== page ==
Engendering Migration from the Margins: Rural Ethnic Women in Migrant-sending Communities in China
My current book project is an ethnography of how non-migrant and ethnic-minority Qiang women leverage economic, social, and political strategies to garner resources for their families against the backdrop of China’s rural-to-urban migration. From the private to public domains, I show how older rural Qiang women proactively perform farm labor and care work to maintain the daily sustenance and production of migrant labor. Confronting the uncertainties embedded in China’s rural development and welfare reform, these women also engage with the state to demand improved social provisions and protect their land from government expropriation. I conducted 15 months of ethnographic fieldwork of everyday labor practices of older women who remain in a migrant-sending village dominated by the Qiang ethnic minority in China’s Tibetan corridor. I worked alongside over 30 households to grow, harvest and sell cash crops and to perform care work. I participated and closely observed community meetings, events, and when women interacted with the market and government agents. Finally, I leveraged multiple languages to conduct life-history interviews with women and their family members and interviews with past and present state officials, teachers, and health workers.
This project answers the following research questions: 1) How do the economic changes influence resource transfers between rural family members and urban workers? 2) What are the labor demands on family members who remain in the village, especially on women? 3) How are gender relations in the households affected? By analyzing these rural Qiang women’s labor practices and survival strategies, I demonstrate the ways uneven socioeconomic development and steadily growing labor market precarity contribute to rampant rural-urban, gender, and ethnic inequalities.
China in the Global South
I have maintained ongoing research interests in China’s increasing investments and projects in the Global South. My article, “Racial Stereotypes and Intergroup Relations in a Transnational Workplace: How Workers Respond to Workplace Inequalities,” won paper awards from the ASA’s section on Organization, Occupation, and Work (honorable mention) and SSSP’s Labor Studies division. I examine the organizational structure and social dynamics in a flagship Chinese state-sponsored hydroelectric project in Ecuador. I highlight how the clash between distinct labor regulation regimes and national development objectives has created unequal labor rights and precarious work conditions. I further demonstrate how workers of different nationalities and racial backgrounds leverage racial stereotypes to make sense of workplace inequalities. I argue that these racialized interactions obscure the underlying logics of capital flows and national discourses, which can ultimately shore up labor segmentation and inequalities that accrue in transnational workplaces.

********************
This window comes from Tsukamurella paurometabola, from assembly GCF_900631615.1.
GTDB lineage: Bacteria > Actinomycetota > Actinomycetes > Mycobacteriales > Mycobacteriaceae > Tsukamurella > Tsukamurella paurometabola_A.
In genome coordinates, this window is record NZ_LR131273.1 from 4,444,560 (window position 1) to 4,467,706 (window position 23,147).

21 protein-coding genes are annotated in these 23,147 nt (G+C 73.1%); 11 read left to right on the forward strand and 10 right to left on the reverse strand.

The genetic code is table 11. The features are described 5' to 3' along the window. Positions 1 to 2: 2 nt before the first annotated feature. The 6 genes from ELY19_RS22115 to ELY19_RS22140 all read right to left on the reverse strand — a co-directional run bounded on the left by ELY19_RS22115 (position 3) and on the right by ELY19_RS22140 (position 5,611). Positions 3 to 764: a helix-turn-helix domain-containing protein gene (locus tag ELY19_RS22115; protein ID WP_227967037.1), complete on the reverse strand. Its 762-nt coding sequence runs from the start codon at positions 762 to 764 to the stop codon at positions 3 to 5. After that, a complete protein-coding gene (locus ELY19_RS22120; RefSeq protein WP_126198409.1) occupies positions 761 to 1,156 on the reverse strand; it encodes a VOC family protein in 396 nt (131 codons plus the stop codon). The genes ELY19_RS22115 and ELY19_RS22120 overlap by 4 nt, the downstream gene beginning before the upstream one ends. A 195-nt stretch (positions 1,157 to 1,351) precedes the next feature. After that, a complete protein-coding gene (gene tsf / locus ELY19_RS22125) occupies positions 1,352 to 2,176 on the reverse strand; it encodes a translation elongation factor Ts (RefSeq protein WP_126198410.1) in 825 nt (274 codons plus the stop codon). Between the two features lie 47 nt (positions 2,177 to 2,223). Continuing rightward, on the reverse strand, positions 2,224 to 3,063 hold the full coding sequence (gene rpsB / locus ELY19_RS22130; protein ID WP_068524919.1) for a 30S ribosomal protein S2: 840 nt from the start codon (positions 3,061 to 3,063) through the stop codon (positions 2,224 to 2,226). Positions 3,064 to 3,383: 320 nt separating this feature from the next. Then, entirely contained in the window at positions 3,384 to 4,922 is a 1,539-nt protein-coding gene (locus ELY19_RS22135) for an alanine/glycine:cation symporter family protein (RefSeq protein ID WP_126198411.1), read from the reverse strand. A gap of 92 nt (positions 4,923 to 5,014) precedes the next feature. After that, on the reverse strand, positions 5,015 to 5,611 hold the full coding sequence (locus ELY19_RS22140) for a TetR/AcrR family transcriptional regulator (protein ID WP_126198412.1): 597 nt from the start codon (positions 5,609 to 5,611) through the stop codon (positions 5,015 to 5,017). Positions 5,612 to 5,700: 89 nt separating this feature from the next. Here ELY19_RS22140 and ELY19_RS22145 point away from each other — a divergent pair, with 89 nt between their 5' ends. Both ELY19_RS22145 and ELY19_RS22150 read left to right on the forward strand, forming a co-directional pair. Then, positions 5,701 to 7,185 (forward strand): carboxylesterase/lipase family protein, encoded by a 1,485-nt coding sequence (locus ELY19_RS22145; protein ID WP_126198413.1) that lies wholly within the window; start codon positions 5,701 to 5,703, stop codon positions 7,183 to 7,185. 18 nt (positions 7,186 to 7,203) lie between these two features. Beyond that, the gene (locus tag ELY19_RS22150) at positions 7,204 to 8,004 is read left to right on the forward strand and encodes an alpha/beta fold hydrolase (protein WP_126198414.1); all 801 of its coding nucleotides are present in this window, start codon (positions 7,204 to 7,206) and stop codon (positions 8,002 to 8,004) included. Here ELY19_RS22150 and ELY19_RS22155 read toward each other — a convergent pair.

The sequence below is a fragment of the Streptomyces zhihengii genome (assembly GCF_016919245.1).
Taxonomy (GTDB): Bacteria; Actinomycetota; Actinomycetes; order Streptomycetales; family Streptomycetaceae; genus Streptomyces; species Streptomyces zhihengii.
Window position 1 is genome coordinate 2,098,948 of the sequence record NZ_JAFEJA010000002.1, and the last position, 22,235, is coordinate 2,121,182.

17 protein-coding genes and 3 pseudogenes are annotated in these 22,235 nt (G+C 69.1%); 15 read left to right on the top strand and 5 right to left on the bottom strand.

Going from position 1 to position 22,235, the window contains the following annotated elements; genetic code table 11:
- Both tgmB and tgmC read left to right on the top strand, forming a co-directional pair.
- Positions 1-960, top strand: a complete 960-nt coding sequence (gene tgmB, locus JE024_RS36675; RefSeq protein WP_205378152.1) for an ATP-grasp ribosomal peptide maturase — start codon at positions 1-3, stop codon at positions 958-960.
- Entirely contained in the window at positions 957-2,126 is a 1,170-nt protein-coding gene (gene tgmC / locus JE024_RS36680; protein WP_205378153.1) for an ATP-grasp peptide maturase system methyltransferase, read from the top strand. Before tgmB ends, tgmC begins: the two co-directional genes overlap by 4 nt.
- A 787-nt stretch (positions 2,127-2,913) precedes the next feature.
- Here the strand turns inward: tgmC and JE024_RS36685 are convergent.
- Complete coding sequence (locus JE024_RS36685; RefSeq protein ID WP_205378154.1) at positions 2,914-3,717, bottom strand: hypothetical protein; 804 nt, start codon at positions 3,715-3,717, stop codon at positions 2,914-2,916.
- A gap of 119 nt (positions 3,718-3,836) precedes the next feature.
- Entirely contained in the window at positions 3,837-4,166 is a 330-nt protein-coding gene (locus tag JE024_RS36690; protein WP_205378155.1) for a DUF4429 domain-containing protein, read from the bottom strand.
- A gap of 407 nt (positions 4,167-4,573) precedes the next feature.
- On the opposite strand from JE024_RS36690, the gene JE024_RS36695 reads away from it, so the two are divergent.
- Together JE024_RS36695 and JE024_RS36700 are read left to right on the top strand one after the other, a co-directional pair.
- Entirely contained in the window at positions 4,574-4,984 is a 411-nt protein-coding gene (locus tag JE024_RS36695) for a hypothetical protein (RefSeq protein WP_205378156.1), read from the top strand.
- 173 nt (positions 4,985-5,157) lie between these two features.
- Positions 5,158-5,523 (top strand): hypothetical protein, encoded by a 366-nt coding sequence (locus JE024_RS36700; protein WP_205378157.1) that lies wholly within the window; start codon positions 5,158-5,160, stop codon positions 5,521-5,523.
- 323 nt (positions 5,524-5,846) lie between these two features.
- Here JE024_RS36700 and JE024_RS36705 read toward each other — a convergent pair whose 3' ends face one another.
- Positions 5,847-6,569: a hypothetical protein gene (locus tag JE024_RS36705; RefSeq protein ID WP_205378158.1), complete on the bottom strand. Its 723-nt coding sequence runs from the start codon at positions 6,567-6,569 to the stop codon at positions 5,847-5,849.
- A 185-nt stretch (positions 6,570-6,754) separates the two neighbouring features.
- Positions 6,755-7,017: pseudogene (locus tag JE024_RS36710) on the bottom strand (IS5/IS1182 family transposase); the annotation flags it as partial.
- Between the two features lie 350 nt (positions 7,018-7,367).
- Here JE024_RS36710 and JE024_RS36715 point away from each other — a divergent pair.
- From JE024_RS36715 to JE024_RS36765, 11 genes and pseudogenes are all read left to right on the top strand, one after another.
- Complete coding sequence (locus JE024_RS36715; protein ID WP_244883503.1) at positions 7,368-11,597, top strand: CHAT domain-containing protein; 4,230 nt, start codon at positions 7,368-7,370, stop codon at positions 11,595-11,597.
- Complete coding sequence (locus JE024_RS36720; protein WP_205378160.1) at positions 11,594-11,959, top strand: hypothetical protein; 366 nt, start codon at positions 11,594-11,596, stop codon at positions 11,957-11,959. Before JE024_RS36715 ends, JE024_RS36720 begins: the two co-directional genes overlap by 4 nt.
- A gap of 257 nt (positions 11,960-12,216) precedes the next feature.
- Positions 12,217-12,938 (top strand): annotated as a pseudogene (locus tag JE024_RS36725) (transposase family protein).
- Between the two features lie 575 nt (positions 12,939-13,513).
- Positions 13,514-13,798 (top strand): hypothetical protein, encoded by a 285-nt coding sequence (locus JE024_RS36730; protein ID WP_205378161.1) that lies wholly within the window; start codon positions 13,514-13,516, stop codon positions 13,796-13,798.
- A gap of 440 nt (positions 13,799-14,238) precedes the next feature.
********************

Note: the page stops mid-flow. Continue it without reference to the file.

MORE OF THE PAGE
Gender and STEM Labor Market
I collaborated in an NSF-funded project that examines the gendered structures of labor market entry and retention among STEM graduates in the U.S. I conducted in-depth interviews and created statistical models to analyze labor market inequalities. I am a lead author of an article (with Jennifer Glass), “Creating Our Gendered Selves" which explores the intersectional experiences of racial minority men and women STEM graduates by focusing on their “gendered selves”—the precursors of labor market entry that contribute to different work expectations and comfort levels with STEM workplaces. We find that the process of aspirational fulfillment is easier for white men whose gender and racial identities fit the STEM workplace culture but harder for women and non-white graduates who have more diverse and flexible gender ideologies and anticipated household responsibilities. Our intersectional analyses contribute to the understanding of structural barriers women and racial minorities confront in a masculinized and predominantly white STEM workplace.